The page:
#Metoo has done a lot of good, but much of that will be un­done if – in this fever­ish post-we­in­stein cli­mate – we con­flate flirt­ing with ha­rass­ment or as­sault. Preda­tors de­lib­er­ately con­flate things to suit their own crude agen­das too. When work­ing at a bar in my early twen­ties, my boss once put his hand be­tween my legs and ca­su­ally said, ‘I could make you come.’ Af­ter I’d flung back, in Pathé News posh tones,

‘I doubt that,’ he sighed, ‘Jeez, you can’t even flirt with a girl nowa­days.’

That wasn’t flirt­ing, that was as­sault. I knew it and he knew it. But they teach them that be­mused head shake at Preda­tor School in a class called ‘How to Make Your Prey Feel Fool­ish For Over­re­act­ing.’ And al­though I was re­pulsed by the ac­tions of this mid­dle-aged man who felt en­ti­tled to man­han­dle his em­ployee and annoyed that I’d have to find an­other job through no fault of my own, the over­rid­ing emo­tion was anger that he was try­ing to pass off an act of in­tim­i­da­tion as some­thing fun and be­nign.

Flirt­ing – real flirt­ing – is fun and be­nign. I’ve en­joyed Benny Hill-es­que be­hav­iour and Carry On in­nu­endo in the of­fice that has never come close to af­fect­ing my pro­fes­sion­al­ism or mak­ing me feel un­com­fort­able. And maybe that’s down to my sense of hu­mour. If you pre­fer to keep ban­ter to a min­i­mum in the of­fice, that’s up to you. But the idea that #Metoo means ex­pung­ing all flir­ta­tion not just from the work­place but ev­ery area of life isn’t just sad but ‘an af­front to sex­ual free­dom’ – just as those French women stated in a let­ter that con­demned ‘a fem­i­nism that, be­yond the de­nun­ci­a­tion of abuses of power, takes the face of a ha­tred of men and sex­u­al­ity’.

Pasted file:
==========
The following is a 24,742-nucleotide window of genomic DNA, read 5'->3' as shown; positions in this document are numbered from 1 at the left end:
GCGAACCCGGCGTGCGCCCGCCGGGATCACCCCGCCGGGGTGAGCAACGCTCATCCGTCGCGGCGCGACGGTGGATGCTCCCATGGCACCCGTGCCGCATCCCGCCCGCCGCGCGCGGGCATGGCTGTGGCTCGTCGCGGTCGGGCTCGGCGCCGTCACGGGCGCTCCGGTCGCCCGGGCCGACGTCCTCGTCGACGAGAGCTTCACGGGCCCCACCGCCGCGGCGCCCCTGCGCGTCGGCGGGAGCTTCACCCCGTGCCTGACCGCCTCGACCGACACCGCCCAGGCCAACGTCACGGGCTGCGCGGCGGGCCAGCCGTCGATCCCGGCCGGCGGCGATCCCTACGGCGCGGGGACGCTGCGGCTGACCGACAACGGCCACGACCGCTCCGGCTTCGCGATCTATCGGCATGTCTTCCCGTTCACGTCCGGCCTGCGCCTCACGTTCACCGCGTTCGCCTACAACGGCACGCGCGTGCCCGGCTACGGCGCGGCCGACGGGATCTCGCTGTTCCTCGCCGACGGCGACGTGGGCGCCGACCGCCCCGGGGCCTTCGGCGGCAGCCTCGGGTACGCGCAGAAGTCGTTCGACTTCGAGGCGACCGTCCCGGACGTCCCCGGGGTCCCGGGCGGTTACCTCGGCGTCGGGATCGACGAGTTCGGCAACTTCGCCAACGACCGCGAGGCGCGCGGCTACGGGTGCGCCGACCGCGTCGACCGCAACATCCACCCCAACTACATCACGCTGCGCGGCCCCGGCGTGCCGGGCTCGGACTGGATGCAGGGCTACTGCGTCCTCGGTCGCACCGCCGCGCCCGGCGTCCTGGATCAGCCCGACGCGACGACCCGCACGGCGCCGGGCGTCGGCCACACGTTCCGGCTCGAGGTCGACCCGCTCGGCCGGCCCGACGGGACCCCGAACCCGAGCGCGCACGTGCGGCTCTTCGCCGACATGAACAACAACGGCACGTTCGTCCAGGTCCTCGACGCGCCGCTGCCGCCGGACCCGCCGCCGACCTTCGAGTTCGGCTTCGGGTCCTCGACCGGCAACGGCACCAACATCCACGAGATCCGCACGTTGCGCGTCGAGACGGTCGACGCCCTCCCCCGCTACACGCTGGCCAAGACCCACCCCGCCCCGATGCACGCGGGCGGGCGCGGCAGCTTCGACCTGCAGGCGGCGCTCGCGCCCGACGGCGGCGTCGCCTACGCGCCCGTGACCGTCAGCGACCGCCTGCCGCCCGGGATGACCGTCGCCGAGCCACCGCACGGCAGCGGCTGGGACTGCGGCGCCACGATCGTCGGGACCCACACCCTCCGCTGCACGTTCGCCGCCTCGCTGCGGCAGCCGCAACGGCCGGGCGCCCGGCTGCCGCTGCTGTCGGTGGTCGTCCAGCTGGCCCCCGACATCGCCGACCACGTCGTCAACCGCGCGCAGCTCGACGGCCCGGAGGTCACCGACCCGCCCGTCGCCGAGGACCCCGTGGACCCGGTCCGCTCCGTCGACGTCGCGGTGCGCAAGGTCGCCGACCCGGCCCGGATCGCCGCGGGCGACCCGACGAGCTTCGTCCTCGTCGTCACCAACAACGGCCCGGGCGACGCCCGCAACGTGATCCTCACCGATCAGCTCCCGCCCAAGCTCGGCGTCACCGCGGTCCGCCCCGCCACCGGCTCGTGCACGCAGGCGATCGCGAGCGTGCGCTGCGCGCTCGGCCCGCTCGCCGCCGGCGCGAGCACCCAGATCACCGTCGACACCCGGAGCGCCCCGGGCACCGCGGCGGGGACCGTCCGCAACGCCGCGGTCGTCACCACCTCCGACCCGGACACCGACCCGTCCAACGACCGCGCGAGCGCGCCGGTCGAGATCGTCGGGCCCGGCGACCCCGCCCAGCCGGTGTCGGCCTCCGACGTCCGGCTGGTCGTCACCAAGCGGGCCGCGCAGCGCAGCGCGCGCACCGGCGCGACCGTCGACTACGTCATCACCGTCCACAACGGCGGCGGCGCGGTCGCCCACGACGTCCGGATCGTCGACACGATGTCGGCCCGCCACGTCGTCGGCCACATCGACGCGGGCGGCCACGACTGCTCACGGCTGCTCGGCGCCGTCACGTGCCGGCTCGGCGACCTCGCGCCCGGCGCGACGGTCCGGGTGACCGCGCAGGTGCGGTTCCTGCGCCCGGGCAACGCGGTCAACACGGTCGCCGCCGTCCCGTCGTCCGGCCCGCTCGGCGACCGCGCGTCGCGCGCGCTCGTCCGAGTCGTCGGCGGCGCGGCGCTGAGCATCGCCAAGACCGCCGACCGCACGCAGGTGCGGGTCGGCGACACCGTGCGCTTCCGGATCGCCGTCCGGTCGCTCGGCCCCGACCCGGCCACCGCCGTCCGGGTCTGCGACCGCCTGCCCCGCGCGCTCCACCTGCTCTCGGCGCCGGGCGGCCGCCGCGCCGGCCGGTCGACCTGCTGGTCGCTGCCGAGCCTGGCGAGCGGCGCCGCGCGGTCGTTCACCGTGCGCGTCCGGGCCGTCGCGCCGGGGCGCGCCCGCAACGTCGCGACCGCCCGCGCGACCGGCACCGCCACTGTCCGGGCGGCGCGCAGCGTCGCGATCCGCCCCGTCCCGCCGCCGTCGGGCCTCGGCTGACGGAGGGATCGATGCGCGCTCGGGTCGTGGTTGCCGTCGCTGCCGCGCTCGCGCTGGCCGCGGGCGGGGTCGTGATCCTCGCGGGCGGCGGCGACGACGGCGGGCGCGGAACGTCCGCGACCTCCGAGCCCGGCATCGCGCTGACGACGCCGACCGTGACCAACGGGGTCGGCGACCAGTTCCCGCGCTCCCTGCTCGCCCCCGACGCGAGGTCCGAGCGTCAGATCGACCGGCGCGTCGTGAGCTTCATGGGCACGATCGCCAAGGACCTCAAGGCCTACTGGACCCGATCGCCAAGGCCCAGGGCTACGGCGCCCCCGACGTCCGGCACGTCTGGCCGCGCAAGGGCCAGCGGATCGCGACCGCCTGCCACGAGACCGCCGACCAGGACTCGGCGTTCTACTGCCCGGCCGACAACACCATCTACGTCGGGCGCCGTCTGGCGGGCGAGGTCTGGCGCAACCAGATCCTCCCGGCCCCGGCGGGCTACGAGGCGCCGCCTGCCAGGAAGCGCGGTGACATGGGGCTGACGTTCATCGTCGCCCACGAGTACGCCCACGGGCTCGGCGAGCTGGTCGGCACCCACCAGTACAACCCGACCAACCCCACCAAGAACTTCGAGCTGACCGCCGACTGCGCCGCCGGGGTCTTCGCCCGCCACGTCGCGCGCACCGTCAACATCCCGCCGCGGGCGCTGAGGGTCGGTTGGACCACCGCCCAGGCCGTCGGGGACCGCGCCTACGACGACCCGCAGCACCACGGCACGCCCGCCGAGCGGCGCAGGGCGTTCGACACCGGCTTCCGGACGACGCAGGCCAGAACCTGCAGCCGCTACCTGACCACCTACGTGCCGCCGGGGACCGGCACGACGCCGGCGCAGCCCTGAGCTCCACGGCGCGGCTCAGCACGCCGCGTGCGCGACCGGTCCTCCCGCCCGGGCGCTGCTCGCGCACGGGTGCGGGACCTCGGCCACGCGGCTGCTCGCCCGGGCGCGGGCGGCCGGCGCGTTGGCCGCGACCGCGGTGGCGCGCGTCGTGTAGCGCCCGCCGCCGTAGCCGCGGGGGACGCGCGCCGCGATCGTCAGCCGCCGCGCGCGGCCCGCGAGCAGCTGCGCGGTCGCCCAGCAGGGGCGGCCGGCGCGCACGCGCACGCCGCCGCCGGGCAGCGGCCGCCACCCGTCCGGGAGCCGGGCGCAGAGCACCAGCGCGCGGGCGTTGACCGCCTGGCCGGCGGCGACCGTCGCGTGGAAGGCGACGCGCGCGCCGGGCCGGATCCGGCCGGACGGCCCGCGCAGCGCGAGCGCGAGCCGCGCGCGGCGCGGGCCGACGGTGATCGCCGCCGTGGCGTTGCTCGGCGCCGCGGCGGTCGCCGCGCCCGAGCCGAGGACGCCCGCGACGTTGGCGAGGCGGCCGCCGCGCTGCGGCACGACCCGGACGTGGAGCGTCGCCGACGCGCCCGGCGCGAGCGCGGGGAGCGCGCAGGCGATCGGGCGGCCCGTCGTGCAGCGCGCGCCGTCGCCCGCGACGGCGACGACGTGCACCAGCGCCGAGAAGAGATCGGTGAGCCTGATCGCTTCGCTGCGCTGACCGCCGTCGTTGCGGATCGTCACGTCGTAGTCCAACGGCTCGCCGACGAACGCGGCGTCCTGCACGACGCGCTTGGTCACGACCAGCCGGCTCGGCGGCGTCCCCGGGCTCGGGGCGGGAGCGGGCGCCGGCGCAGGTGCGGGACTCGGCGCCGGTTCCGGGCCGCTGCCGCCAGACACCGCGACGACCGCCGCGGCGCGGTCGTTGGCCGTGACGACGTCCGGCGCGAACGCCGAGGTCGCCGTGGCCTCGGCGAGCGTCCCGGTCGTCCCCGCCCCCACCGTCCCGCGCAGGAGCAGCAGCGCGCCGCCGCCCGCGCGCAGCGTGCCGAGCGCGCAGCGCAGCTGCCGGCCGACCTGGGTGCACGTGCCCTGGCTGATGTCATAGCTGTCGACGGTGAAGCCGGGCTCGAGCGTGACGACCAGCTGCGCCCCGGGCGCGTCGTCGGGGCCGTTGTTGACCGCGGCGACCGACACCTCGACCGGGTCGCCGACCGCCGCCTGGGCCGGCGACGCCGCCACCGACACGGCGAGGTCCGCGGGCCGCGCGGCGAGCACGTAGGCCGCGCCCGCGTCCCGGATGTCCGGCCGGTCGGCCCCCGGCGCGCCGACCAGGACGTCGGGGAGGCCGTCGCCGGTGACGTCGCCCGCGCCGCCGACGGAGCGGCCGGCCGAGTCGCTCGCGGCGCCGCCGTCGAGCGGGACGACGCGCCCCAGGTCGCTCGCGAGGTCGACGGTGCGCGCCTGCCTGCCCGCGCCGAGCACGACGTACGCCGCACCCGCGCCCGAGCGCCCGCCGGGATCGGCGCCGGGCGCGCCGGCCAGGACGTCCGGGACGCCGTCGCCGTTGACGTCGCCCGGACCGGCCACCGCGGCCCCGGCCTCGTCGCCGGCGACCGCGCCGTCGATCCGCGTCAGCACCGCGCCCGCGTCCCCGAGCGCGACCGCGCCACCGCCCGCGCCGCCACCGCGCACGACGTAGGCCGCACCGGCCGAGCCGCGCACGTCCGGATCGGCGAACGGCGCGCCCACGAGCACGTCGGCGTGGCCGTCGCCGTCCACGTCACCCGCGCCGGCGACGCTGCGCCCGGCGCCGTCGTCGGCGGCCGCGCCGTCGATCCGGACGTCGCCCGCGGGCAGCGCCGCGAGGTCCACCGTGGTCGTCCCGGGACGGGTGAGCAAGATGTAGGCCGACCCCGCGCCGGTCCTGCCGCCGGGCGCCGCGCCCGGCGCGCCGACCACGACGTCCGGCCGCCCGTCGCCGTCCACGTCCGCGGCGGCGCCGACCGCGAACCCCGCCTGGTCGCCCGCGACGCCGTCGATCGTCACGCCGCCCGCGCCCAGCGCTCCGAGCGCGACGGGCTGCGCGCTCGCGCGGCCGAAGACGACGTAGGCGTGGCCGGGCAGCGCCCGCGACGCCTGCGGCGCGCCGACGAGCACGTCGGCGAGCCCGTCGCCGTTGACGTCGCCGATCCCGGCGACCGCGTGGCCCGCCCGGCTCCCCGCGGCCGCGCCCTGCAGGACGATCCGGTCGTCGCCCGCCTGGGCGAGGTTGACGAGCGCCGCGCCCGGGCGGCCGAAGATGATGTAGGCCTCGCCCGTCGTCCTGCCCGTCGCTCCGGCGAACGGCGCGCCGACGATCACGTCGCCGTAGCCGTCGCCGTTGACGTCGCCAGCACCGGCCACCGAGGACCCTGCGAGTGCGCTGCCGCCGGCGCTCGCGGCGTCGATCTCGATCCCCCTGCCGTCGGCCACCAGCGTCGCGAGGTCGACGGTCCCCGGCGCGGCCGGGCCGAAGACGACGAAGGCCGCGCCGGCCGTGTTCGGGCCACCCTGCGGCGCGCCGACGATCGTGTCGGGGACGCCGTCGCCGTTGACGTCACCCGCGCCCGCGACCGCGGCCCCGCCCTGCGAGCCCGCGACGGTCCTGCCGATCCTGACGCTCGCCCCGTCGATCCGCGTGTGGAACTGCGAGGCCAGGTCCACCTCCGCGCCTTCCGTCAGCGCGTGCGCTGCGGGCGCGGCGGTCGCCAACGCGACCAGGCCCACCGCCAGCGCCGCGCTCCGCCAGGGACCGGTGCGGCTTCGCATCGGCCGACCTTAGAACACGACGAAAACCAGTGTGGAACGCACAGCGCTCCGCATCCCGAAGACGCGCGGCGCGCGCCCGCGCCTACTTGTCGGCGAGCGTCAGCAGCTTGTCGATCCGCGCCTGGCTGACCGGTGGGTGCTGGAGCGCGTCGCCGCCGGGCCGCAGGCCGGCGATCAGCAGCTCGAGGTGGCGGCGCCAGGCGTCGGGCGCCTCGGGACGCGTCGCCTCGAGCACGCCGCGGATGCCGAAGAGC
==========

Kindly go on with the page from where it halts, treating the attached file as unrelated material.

Do we re­ally be­lieve that ev­ery col­league who com­pli­ments us on a dress is a po­ten­tial We­in­stein? That ev­ery boss who says ‘you look nice’ should be re­ported to HR? Give these guys an inch and they’ll take a mile? No. Be­cause the vast ma­jor­ity of men are

not sleaze­balls and per­fectly able to tell the dif­fer­ence be­tween ban­ter and ha­rass­ment. Not that there’s likely to be much ban­ter in 2018. Never mind that one in five of us still dates our boss, that 38% of us date co­work­ers and 31% of those ro­mances will lead us to the altar – there must be no flir­ta­tion in the build-up to those ro­mances, got it? Of­fice ro­mances must hap­pen in a vac­uum.

In the fu­ture, I sus­pect they just won’t hap­pen at all. Why would you take the risk, as a man? (Al­though, of course, women can be as preda­tory as they like, hav­ing been granted im­mu­nity in an at­tempt to make up for past vic­tim­i­sa­tions.) And, on re­flec­tion, maybe it’s no bad thing for us to draw a line not sim­ply un­der flirt­ing, but any kind of hu­man warmth or spon­ta­neous, joy­ful in­ter­ac­tion. What with so­cial me­dia hav­ing stripped away life’s fine dis­tinc­tions and ev­ery dis­cus­sion now re­duced to the black-and-white think­ing of a child, maybe we’re just no longer equipped to deal with nu­ance. And nu­ance is the only thing that makes flirt­ing worth­while.

Fancy de­brief­ing in my of­fice, miss Jones?